Posts Tagged ‘developing countries’

Riding with Augusto

Friday, July 14th, 2017
Textbook Program Latin American Guatemala

Augusto Bal, CoEd Textbook Program Coordinator

While in Guatemala on a project tour this February, I got to climb into a truck with one of our Textbook Program Coordinators and ask him about his work. Augusto Bal is a jolly, Mayan grandpa of a man whose presence immediately calms and gladdens the heart. He has 23 years of experience in the field of education, many of which he spent as principal at various public schools and as the superintendent of Guatemala’s Chimaltenango department. Now, Augusto coordinates and supports Textbook Program activities such as recruitment of new schools, teacher training, book delivery, and providing support to the 193 schools already in the program. He’s passionate about the way our program inspires entire communities of people to place value on education, and permanently fills the need for textbooks through its sustainable model.

Check out what he had to say about the program and what it means to him, and remember—YOU are making all of Augusto’s wonderful work possible.

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We’re Joining Girls CHARGE!

Monday, June 19th, 2017

We know that you understand the importance of education for kids in rural Guatemala, and especially for the chicas.

But did you know that USAID has stated that “educating girls yields a higher rate of return than any other investment available in the developing world”? Well, now you do!

girls education Latin America

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What Mom and Dad Said

Friday, October 21st, 2016

Have you ever wondered what it’s like to start your own nonprofit organization and grow it successfully for 20 years? Last month we posted the first part of our interview with Cooperative for Education founders Joe and Jeff Berninger. They talked about what inspired them to improve education in Guatemala, how they came up with the model for CoEd’s first program, and what finally convinced them to launch a nonprofit.

This month, Joe and Jeff explain how their parents reacted when they left the corporate world and give us a glimpse into all that it takes to get a fledgling nonprofit organization off the ground.

Listen podcast-style to the snippet below or scroll down to read the full transcript. (Scroll down regardless to see photos.)

Note: If you’re on mobile and don’t want to listen in the SoundCloud app, click “Listen in browser.”

Joining in late? Listen from the beginning.

Joe (center), Jeff (right), and their older brother John (left)

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The Moment of Inspiration

Monday, September 19th, 2016

Have you ever wondered what it’s like to start your own nonprofit organization and grow it successfully for 20 years? In celebration of our 20th anniversary, one of our newest staff members sat down to interview the brothers who started it all. Stay tuned through this blog series to learn what kept Jeff in Guatemala, what mom and dad said when their boys switched from corporate to nonprofit, and why Jeff running over a chicken is one of Joe’s favorite moments in CoEd history.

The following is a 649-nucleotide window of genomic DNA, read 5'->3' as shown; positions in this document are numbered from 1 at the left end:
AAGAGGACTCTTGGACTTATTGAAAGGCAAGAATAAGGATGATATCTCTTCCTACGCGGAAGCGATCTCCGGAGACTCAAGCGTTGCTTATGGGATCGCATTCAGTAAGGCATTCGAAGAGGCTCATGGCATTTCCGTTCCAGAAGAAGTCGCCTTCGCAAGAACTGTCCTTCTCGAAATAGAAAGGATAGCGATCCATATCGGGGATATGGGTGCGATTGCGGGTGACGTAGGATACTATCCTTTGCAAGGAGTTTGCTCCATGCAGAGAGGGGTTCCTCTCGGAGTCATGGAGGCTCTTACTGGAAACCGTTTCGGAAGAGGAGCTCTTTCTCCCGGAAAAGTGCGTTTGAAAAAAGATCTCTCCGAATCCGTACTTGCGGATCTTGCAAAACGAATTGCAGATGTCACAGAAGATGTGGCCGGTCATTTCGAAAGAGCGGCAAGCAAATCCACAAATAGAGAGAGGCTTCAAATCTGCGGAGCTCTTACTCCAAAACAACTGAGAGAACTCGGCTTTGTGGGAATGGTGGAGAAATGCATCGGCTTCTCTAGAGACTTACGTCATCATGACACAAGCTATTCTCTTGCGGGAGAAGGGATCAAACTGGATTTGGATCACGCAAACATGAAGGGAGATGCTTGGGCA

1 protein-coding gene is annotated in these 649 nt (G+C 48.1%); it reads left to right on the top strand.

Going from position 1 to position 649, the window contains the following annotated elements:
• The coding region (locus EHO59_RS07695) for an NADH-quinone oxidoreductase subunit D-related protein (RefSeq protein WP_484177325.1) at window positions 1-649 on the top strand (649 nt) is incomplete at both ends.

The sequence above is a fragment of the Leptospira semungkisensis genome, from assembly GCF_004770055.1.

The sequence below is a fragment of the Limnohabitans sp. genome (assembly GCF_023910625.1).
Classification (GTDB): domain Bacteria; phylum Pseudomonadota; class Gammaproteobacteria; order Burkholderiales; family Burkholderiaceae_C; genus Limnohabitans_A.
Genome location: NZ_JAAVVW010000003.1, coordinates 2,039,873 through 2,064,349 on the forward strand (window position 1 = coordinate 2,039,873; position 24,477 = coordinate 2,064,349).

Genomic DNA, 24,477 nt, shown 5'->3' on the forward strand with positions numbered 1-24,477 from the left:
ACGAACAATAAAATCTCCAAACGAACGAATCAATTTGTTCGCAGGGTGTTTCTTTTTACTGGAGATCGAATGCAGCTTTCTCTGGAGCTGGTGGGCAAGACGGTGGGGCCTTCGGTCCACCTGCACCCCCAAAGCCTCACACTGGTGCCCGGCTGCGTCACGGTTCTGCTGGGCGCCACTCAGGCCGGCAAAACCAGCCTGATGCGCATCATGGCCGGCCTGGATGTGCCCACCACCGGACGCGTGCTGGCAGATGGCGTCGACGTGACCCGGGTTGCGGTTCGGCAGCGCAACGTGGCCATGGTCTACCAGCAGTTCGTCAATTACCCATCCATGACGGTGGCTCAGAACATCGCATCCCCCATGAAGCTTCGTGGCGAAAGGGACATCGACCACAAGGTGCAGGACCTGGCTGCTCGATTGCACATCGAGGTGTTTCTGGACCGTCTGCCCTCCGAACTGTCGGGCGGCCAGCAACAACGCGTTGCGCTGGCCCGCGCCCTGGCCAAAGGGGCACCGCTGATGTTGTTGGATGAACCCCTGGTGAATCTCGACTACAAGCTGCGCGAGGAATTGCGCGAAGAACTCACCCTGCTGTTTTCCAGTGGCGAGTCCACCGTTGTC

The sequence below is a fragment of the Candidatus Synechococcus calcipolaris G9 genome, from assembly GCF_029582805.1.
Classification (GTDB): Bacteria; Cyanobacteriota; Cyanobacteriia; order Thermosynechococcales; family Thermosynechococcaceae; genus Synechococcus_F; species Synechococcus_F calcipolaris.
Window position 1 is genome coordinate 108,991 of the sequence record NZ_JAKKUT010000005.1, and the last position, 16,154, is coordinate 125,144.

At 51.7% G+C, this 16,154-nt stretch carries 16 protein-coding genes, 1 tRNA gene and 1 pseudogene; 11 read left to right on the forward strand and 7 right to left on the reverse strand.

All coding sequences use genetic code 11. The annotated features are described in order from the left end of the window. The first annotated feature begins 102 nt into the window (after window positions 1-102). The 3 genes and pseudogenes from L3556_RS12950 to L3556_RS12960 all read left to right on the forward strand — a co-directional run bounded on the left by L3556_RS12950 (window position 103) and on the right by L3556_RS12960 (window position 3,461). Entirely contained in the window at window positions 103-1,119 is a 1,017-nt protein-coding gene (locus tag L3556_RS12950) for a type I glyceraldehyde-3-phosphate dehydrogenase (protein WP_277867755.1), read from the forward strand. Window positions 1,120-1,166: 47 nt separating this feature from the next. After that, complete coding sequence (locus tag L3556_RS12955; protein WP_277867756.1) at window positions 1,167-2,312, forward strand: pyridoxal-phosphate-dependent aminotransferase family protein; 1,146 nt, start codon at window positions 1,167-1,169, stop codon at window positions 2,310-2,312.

Listen podcast-style to the snippet below or scroll down to read the full transcript for part 1. (Scroll down regardless to see some excellent throwback photos.)

Note: If you’re on mobile and don’t want to listen in the SoundCloud app, click “Listen in browser.”

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Donor Spotlight: Educating Girls in Developing Countries

Monday, May 18th, 2015

Luisa Tocoché
Luisa isn’t supposed to be in school.

She had been accepted into the Scholarship & Youth Development Program and matched with a sponsor, but shortly before the school year started last January, her sister called to tell us that Luisa, who is only 13 years old, was working in Guatemala City as a maid, and would no longer be able to receive the scholarship.  (more…)

Technology Contributes to Student Success

Tuesday, May 5th, 2015

Pablo Xinico, Principal

Principal Pablo Xinico gets it. During a celebration earlier this year at his school, he wisely said,

“Education is a critical base required for development in rural areas. In our globalized world, technology is now an even more important part of the education of our students. So that our students can be competitive, our students need to have technological skills.

Our community here at Hacienda Maria is very proud to have such a modern and successful computer lab. This [computer] lab has contributed to the success of professionals as they graduate from this school. Our graduates are working in all sorts of jobs thanks to the preparation they received here.”

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Students work in pairs during class to collaborate and learn the new technology together.

Principal Xinico is right; this lab is a BIG DEAL. Earlier this week, we had the pleasure of re-inaugurating the Computer Center Program at Hacienda Maria Middle School. They have already been in the program for more than ten years! It usually takes about six years for a school to save enough money from the student fees to purchase new equipment. So, what does that mean for this school (all you math whizzes out there, help us out!)?

That’s right—this was the second time the school purchased all-new computer equipment from the money collected from student fees and saved in their revolving fund. That is sustainability at its best, my friends.

Thank you so much for being a part of success stories like this one.

What words of encouragement would you send to Principal Xinico and his students?